As Crews is right to believe, this Freud has long outlived psychoanalysis. For many years, even as writers were discarding the more patently absurd elements of his theory—penis envy, or the death drive—they continued to pay homage to Freud’s unblinking insight into the human condition. That persona helped Freud to evolve, in the popular imagination, from a scientist into a kind of poet of the mind. And the thing about poets is that they cannot be refuted. No one asks of “Paradise Lost”: But is it true? Freud and his concepts, now converted into metaphors, joined the legion of the undead.

Sadly, what “unblinking insights” that Freud offers into the human condition aren’t mentioned by Menand. But if Freud is turned into a “poet of the mind”, one whose insights “cannot be refuted”, then how can he give us any insight into the human condition? For surely if those insights are true, they must be shown to be true by rationality, repeatable observations, testing, and experimentation, not by poetry. And they must be capable of being refuted! Here we have the New Yorker‘s frequent claim that there are “ways of knowing beyond science.”  Yes, insofar as poets appeal to our personal love of language, and make us think about ourselves and our lives, they can’t be refuted, for they’re offering a personal and subjective experience. But they can be refuted if, it’s claimed, they tell us something about human behavior. Why doesn’t Menand see this?

Finally, Menand ends with another watery encomium towards Freud (my emphasis):

Crews’s idea that Freud’s target was Christianity appears to be a late fruit of his old undergraduate fascination with Nietzsche. Crews apparently once saw Freud as a Nietzschean critic of life-denying moralism, a heroic Antichrist dedicated to liberating human beings from subservience to idols they themselves created. Is his current renunciation a renunciation of his own radical youth? Is his castigation of Freud really a form of self-castigation? We don’t need to go there. But since humanity is not liberated from its illusions yet, if that’s what Freud was really all about, he is still undead.

Okay, so Freud helped liberate us from our illusions—and I’ll credit him with a clearsighted atheism. But what other illusions? What insights did he offer? Menand doesn’t say. Freud’s still undead the way other miscreants are undead: their bad ideas are still around. You can find them in many college humanities departments.

56 Comments

  1. Sastra
    Posted August 31, 2017 at 1:44 pm | Permalink

    About the only good thing I can say about Freud is that he helped make atheism publicly respectable. Which, given that we now consider him a muddled and dishonest thinker, makes his legacy even there problematic.

    • Posted August 31, 2017 at 1:51 pm | Permalink

      His analysis of religious belief in The Future of an Illusion was very perceptive, IMHO.

  2. Posted August 31, 2017 at 1:55 pm | Permalink

    If Freud was a ‘poet of the mind’ his Paradise Lost begins ‘There was a young man from Venus…’

    • infiniteimprobabilit
      Posted September 1, 2017 at 1:55 am | Permalink

      I’ve never heard that limerick but I can guess the second line from general principles.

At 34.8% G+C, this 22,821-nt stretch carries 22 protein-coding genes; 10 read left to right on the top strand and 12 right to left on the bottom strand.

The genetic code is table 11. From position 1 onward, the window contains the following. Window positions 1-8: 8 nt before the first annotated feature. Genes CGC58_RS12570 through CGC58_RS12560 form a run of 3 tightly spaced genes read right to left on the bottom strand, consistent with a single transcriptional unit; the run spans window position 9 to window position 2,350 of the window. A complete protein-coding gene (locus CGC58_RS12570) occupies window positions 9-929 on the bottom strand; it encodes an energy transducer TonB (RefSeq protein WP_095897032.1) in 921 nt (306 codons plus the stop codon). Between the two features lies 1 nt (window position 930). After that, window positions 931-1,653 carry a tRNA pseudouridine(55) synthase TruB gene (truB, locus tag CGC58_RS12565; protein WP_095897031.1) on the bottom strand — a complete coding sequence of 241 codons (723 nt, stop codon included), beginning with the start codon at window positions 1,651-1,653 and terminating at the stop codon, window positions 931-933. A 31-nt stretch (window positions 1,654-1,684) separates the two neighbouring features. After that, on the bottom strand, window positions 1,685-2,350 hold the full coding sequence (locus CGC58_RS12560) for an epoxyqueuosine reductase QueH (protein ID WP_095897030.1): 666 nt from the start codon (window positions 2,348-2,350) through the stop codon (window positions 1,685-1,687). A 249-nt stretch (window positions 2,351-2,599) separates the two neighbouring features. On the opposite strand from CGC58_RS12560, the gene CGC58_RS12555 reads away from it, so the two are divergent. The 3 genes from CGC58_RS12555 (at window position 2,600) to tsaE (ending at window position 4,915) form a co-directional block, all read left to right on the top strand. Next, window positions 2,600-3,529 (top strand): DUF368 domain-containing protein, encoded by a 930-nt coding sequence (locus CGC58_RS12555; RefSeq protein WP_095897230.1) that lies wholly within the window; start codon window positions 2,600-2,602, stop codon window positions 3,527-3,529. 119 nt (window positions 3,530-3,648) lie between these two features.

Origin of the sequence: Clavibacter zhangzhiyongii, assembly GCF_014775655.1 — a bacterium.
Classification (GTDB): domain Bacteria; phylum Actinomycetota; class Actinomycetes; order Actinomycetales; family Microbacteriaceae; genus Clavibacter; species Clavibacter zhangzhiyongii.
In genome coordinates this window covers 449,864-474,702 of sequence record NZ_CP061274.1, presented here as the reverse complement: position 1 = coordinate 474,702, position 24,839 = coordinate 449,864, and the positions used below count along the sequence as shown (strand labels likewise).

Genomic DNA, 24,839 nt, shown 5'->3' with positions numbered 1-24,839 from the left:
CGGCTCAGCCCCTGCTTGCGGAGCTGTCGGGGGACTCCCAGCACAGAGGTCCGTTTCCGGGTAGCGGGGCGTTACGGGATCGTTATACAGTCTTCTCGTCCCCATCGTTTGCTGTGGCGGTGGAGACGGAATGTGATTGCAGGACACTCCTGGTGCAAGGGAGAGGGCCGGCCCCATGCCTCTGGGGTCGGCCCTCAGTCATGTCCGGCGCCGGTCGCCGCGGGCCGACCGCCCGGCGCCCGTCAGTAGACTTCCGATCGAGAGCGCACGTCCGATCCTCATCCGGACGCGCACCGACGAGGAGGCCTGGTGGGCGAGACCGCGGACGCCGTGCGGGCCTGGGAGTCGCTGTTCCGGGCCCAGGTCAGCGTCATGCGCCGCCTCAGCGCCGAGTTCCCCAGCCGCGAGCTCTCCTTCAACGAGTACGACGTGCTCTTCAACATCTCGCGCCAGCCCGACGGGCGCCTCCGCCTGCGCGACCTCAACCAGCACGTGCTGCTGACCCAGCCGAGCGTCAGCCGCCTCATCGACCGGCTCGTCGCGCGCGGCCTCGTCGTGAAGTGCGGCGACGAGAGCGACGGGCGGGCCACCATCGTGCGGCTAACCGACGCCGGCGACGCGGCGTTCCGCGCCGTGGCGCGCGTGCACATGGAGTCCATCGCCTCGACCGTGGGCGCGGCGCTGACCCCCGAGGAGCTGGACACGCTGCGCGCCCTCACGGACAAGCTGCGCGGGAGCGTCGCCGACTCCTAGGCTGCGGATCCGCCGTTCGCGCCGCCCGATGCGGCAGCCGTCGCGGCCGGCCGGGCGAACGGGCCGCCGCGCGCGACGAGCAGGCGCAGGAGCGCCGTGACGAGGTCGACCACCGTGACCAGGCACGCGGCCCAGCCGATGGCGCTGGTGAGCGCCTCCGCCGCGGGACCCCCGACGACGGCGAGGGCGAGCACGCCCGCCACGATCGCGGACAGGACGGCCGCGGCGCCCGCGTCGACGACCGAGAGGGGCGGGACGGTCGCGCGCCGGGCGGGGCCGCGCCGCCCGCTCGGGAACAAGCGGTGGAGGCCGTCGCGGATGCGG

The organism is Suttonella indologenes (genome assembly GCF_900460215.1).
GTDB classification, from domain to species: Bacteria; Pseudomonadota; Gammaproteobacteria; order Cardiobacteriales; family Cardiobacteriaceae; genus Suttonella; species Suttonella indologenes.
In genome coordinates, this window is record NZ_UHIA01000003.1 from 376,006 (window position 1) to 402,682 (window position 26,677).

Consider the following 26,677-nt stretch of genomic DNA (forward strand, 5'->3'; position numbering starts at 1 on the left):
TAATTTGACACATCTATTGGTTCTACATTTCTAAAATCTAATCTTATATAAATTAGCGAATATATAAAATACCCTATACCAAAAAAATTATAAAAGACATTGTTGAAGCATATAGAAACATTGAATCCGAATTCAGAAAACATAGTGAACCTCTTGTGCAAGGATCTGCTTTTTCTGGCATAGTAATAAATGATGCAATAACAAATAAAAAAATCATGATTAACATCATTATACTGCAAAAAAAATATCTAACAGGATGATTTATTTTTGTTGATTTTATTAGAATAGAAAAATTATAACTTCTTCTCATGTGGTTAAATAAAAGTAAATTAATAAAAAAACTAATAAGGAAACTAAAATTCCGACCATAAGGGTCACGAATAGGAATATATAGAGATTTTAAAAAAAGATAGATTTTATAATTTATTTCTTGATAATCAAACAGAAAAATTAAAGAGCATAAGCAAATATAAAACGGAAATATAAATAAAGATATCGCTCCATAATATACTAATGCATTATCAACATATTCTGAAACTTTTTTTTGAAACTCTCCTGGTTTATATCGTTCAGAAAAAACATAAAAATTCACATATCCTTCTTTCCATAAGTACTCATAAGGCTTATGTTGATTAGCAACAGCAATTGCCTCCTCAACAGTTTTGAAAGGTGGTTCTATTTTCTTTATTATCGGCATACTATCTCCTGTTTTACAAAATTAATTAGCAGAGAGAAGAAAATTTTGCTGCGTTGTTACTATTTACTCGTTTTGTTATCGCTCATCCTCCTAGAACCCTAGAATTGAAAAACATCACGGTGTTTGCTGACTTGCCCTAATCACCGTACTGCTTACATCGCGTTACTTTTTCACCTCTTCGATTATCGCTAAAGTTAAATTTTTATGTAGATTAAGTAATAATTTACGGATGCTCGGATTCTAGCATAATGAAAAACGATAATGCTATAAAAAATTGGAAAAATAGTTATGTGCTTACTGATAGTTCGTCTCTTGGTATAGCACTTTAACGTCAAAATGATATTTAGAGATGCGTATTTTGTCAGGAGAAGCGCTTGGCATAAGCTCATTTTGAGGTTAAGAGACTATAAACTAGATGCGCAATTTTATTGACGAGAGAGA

“Who had an enormous …”

      Does that prove that limericks are Freudian? 😉

      cr

  3. Posted August 31, 2017 at 2:02 pm | Permalink

    Is there anything good about Freud’s legacy? Sure.

    Jokes.

    “I was in analysis. I was suicidal. As a matter of fact, I would have killed myself, but I was in analysis with a strict Freudian and if you kill yourself they make you pay for the sessions you miss.”

    and

    “I worked with Freud in Vienna. We broke over the concept of penis envy. Freud felt that it should be limited to women.”

    -Woody Allen

    • Posted August 31, 2017 at 2:28 pm | Permalink

      ‘Oedipus, Schmoedipus, what does it matter as long as a boy loves his mother?’

  4. busterggi
    Posted August 31, 2017 at 2:03 pm | Permalink

    There’s Bill and Ted’s Excellent Adventure – it wouldn’t have been the same w/o Frood.

  5. Posted August 31, 2017 at 2:16 pm | Permalink

    I think Alfred Hitchcock’s films would have been less interesting if he’d been influenced by behaviourism rather than Freud. Marnie running around a maze for bits of cheese or Norman Bates salivating at the sound of a ringing bell would be the wrong kind of creepy.

    • davidintoronto
      Posted August 31, 2017 at 2:18 pm | Permalink

      I was going to say… There’d be a lot of film studies professors out of a job without the Freudian paradigm.

      😉

      • Posted August 31, 2017 at 2:25 pm | Permalink

        Especially feminist film criticism. Laura Mulvey’s ‘male gaze’ is an entirely Freudian conception.

        Film theory based on cognitive psychology is rare: those like David Bordwell, Kristin Thompson and Noel Carroll who have criticised psychoanalysis are regarded as heretics.

        • busterggi
          Posted August 31, 2017 at 3:26 pm | Permalink

          Mulvey…didn’t Jerry Seinfeld go out with her on his show?

          • BJ
            Posted August 31, 2017 at 5:07 pm | Permalink

            HA!

      • Posted September 1, 2017 at 12:15 pm | Permalink

        This sort of influence is exactly (in the realm of written literature) where Crews got started.

        As he pointed out, however, he caught himself in a massive amount of confirmation bias for a while, because Freud of course had *read* some of the stuff (Hawthorne, Shakespeare, etc.) that supposedly he only read after the formulation of this and that hypothesis.

        Worse now is that people can create *deliberate* instances of the nonsense because they are aware of it. (As a joke or illustration, sure, but one has to know what that is.)

    • Carey Haug
      Posted September 1, 2017 at 12:57 pm | Permalink

      How about Spellbound where Ingrid Bergman analyzes Gregory Pecks dream?

  6. borderline